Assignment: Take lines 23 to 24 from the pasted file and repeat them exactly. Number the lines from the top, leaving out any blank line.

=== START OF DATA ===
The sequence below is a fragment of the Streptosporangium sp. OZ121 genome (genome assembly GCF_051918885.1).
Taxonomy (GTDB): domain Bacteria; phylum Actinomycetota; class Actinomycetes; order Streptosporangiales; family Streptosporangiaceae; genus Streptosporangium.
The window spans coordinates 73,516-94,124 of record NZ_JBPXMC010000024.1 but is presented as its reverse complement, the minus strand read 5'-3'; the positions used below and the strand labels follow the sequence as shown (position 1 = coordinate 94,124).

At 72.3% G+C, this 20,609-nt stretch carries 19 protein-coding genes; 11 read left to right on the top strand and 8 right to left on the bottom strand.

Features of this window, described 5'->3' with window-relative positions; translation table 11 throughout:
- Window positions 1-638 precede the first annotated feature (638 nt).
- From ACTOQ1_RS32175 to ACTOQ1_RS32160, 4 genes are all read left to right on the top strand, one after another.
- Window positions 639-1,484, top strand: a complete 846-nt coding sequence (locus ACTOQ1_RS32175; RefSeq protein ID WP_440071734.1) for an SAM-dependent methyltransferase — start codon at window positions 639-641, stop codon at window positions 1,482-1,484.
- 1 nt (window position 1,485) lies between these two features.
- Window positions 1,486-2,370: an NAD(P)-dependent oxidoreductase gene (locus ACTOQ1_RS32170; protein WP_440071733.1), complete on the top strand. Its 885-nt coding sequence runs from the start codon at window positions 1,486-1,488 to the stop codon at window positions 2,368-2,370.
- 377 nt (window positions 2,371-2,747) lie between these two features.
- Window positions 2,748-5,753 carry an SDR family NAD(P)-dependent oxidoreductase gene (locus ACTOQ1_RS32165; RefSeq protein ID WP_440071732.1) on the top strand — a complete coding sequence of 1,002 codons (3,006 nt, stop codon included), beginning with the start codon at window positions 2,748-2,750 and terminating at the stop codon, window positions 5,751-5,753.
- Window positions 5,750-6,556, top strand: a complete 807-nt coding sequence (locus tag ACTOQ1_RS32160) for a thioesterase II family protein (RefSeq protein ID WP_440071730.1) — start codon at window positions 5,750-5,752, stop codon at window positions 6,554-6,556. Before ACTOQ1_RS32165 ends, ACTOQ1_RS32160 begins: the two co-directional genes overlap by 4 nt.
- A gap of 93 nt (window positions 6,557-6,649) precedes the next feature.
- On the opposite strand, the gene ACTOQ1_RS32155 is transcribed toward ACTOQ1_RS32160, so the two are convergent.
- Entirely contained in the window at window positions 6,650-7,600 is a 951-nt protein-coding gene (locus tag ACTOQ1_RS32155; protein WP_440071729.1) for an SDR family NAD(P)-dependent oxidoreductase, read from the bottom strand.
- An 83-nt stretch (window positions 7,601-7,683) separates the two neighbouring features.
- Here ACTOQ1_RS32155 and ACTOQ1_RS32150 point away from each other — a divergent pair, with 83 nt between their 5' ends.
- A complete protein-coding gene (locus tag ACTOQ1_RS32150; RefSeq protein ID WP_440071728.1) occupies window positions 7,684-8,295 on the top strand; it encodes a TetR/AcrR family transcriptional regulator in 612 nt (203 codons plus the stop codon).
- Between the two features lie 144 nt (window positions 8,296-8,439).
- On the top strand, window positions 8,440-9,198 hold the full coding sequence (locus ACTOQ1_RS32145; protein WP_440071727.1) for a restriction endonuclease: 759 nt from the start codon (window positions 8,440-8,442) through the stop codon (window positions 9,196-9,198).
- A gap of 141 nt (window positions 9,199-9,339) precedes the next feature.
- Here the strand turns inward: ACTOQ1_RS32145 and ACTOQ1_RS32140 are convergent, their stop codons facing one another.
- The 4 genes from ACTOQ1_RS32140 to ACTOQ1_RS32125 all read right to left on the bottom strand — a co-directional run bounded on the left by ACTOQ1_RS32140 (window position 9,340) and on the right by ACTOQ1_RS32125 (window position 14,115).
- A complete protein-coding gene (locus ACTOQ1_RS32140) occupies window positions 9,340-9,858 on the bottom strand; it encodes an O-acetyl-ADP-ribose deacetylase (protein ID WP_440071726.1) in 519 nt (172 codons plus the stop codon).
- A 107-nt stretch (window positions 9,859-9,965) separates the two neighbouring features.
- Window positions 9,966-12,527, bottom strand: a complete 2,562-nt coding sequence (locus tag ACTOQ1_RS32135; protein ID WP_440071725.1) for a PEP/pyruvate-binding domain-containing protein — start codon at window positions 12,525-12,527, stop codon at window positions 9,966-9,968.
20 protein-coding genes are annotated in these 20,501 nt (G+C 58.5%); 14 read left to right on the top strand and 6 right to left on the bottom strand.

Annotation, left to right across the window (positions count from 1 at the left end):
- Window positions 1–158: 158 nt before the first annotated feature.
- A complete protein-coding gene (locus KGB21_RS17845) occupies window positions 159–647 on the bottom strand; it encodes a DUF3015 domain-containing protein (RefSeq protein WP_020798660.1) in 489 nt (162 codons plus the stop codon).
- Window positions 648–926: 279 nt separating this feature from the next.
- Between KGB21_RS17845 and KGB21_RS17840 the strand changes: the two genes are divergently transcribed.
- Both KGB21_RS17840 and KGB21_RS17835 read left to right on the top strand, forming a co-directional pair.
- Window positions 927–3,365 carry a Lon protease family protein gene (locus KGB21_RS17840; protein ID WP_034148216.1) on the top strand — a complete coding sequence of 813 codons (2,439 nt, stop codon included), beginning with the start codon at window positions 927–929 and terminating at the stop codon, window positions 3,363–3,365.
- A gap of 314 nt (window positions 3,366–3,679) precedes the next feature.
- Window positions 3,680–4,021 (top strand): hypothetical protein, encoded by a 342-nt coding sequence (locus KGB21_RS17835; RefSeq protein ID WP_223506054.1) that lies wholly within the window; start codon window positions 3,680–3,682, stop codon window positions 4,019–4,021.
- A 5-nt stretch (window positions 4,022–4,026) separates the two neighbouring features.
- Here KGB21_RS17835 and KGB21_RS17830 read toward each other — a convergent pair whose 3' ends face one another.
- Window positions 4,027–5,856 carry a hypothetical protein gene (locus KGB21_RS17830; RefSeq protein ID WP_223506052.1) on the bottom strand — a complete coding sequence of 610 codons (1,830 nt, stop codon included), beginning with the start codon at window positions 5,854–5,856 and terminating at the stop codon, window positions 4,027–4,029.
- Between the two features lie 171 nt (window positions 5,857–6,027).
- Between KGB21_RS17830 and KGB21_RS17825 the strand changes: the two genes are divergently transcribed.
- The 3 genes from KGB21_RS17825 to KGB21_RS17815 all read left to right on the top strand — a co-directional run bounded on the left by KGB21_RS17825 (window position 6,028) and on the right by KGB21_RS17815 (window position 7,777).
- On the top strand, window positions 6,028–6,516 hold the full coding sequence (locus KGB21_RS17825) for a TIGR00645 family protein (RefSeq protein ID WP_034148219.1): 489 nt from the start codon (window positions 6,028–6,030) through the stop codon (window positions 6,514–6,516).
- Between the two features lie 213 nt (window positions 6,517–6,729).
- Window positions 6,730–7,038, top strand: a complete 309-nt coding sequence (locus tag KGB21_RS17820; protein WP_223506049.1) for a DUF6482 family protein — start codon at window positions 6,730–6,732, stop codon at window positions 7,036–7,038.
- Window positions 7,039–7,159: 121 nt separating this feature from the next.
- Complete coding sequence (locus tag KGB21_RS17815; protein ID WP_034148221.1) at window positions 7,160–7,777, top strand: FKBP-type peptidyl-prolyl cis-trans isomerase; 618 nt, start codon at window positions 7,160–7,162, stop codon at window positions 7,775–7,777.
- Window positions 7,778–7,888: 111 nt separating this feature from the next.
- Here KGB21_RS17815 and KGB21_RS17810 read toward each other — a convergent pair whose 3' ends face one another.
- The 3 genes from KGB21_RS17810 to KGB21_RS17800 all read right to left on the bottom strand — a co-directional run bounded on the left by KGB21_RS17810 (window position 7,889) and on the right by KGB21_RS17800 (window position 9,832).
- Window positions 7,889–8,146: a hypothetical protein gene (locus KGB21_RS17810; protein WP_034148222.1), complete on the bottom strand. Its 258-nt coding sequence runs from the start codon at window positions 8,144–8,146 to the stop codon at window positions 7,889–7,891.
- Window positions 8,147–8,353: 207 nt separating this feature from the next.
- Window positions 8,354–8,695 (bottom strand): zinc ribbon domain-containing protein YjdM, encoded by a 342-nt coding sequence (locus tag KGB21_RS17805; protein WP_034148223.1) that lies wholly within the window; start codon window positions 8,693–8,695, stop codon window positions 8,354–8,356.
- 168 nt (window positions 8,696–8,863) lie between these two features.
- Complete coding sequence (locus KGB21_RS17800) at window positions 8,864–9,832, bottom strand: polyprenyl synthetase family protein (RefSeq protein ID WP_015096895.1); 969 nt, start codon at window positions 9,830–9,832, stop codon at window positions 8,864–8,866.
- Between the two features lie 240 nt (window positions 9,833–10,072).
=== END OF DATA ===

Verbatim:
- Here the strand turns inward: ACTOQ1_RS32145 and ACTOQ1_RS32140 are convergent, their stop codons facing one another.
- The 4 genes from ACTOQ1_RS32140 to ACTOQ1_RS32125 all read right to left on the bottom strand — a co-directional run bounded on the left by ACTOQ1_RS32140 (window position 9,340) and on the right by ACTOQ1_RS32125 (window position 14,115).